The First UC Irvine Workshop in Logical Semantics
#214, Social & Behavioral Sciences Gateway Bldg
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SPEAKER TITLES & ABSTRACTS
Friday, May 19th
9:30: Gregory Scontras (UCI), "Degrees and kinds: Rethinking the ontology"
11:00: Stefan Hinterwimmer (Cologne), "The Binding options of demonstrative pronouns, complex demonstratives and definite descriptions"
In this talk I will take a close look at the conditions under which demonstrative pronouns, complex demonstratives and definite descriptions receive bound-variable-like interpretations. In contrast to personal pronouns, those three types of expressions are standardly not assumed to denote variables, but rather to be (co-)referential DPs. I will argue that their more limited distribution as compared to that of personal pronouns on their bound readings cannot be accounted for satisfactorily by either Principle C of Binding Theory (as argued for by Wiltschko 1998 for demonstrative pronouns) or a pragmatic reconstruction of Principle C in terms of Minimize Restrictors! (as argued for by Schlenker 2005 for definite descriptions and complex demonstratives and Patel-Grosz and Grosz to appear for demonstrative pronouns). Rather, the notion of perspective-taking plays a decisive role: While demonstrative pronouns avoid the most prominent perspective-takers as binders, complex demonstratives and definite descriptions cannot be bound by perspective-takers in general.
12:00 – Lunch
1:30: Marcus Kracht (University of Bielefeld), "The morphology -semantics antagonism"
This talk will explore a particular view at the interplay of morphology and semantics. It is designed to overcome an impasse that is frequently found in semantics, namely that it is hard to come up with sensible semantics for basic morphemes. The more grammaticalized they become the less clear their semantic contribution tends to be. The limiting case is a fully grammaticalized morpheme that has no semantic import whatsoever. However, there are many intermediate cases where it is neither clear that the element is grammaticalized nor is it always easy to pin down its semantics.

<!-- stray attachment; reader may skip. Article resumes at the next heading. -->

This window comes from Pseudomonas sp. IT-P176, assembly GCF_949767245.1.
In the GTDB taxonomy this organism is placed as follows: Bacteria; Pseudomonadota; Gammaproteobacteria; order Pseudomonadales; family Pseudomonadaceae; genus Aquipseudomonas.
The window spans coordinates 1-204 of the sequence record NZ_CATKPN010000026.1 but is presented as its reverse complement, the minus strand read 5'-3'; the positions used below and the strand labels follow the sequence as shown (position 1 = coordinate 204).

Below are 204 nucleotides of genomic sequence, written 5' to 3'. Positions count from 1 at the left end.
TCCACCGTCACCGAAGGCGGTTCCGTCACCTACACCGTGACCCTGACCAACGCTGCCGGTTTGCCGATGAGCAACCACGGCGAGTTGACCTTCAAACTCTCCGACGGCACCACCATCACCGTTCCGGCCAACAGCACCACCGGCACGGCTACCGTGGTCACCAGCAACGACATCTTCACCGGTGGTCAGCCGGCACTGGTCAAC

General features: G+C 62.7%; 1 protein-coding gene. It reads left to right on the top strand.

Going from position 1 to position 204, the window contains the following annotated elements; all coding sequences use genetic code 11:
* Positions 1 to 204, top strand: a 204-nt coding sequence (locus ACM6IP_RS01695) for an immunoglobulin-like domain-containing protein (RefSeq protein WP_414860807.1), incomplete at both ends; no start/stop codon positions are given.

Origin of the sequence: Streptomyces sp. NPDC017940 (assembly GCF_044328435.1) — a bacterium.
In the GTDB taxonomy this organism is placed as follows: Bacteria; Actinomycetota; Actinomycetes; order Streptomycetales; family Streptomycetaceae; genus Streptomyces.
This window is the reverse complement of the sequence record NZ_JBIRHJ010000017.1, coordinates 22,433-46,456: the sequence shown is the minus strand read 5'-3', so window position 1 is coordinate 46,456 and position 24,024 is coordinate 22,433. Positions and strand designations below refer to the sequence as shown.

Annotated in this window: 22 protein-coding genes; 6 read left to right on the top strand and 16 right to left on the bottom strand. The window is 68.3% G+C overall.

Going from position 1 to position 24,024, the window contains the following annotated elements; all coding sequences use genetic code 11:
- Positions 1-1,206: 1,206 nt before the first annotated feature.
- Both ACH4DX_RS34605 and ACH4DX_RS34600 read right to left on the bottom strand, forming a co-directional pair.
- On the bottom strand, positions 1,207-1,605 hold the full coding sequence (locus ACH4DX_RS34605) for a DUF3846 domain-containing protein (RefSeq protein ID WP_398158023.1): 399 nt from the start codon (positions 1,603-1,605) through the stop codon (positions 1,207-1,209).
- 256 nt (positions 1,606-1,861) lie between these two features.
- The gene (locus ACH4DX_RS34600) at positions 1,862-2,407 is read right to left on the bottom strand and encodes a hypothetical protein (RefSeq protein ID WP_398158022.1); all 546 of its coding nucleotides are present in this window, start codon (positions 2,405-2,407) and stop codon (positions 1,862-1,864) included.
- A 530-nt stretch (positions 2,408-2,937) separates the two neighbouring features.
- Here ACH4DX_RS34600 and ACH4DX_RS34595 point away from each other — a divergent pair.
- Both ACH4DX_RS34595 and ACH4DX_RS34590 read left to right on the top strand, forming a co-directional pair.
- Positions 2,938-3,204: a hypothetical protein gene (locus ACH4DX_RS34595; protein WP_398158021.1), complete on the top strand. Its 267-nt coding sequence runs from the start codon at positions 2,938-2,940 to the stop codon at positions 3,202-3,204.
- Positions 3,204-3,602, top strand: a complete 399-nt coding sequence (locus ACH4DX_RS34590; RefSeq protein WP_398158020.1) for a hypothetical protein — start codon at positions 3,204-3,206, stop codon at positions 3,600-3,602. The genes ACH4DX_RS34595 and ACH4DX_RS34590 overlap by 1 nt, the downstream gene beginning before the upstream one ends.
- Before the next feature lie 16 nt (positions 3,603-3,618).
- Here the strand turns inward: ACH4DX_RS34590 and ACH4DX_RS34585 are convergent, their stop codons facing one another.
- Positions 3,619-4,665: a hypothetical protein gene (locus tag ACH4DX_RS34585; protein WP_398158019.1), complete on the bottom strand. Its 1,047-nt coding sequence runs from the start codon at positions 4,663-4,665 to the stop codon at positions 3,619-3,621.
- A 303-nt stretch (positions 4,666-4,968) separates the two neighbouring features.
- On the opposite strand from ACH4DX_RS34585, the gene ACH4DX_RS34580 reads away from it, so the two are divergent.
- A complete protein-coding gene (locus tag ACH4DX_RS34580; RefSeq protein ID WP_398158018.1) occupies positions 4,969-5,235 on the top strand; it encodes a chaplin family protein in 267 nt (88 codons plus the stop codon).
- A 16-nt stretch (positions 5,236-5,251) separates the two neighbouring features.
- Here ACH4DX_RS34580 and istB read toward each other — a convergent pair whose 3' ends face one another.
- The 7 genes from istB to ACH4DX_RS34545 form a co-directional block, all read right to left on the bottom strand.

I propose therefore to make each morpheme eligible to be either interpreted or taken as a grammatical element. It can be the latter if (and only if) it is selected for by a higher head. Thus, semantics and morphology compete in a construction for the resources. Since this approach does not divide the morphemes per se as one or the other but rather makes the outcome dependent on the construction, it opens room for the simplification of semantic analysis.
2:30: Stefan Kaufmann (U Connecticut), “Arbitrary Selection Semantics for Conditionals and Modality”
4:00: Ivano Caponigro (UC San Diego), "Montague’s turn towards natural language"
In the early 60s, Richard Montague still believed that: “[The] systematic exploration of the English language, indeed of what might be called the ‘logic of ordinary English’, […] would be either extremely laborious or impossible. In any case, the authors of the present book would not find it rewarding.” Just a few years later, he radically changed his mind: “There is philosophic interest in attempting to analyze ordinary English” and “I reject the contention that an important theoretical difference exists between formal and natural languages.” At the very same time – not by chance – Montague changed his beliefs in what should be the adequate framework for philosophy: from “set theory with individuals and the possible addition of empirical predicates” to higher-order “intensional logic.” These changes coincide with the beginning of Montague’s seminal work on natural language semantics that culminated with the last three papers he published before his sudden and violent death. In this talk, I will examine these changes with the goal of gaining some understanding about what motivated them and what light these motivations may shed on Montague’s subsequent work on natural language. This investigation is part of a much broader ongoing project of an intellectual and personal biography of Montague.
Saturday, May 20th
9:30: Ede Zimmermann (U of Frankfurt), "Explicit world variables vs. implicit indices"
11:00: Amy Rose Deal (UC Berkeley), "Dedicated de re attitude reports."
1:30: Yael Sharvit (UCLA), “Negative polarity items under ‘true’”
Strict negative polarity items (e.g., ‘in years’, ‘until tomorrow') are acceptable in the scope of ‘not’ unless the negative polarity item and some “blocker” are in the scope of the same occurrence of ‘not’, and the negative polarity item is in the scope of the “blocker”. ‘It is true that’ is a “blocker” but ‘think’ is not (as illustrated by the unacceptability of ‘It isn’t true that Mary has had a good friend in years’ vs. the acceptability of ‘I don't think that Mary has had a good friend in years’). We discuss what this fact implies about the syntax and semantics of ‘think S’ and ‘S is true/it is true that S’.
2:30: Kai Wehmeier (UCI), “Against free variables”
May 15, 2017, 9:00am PST
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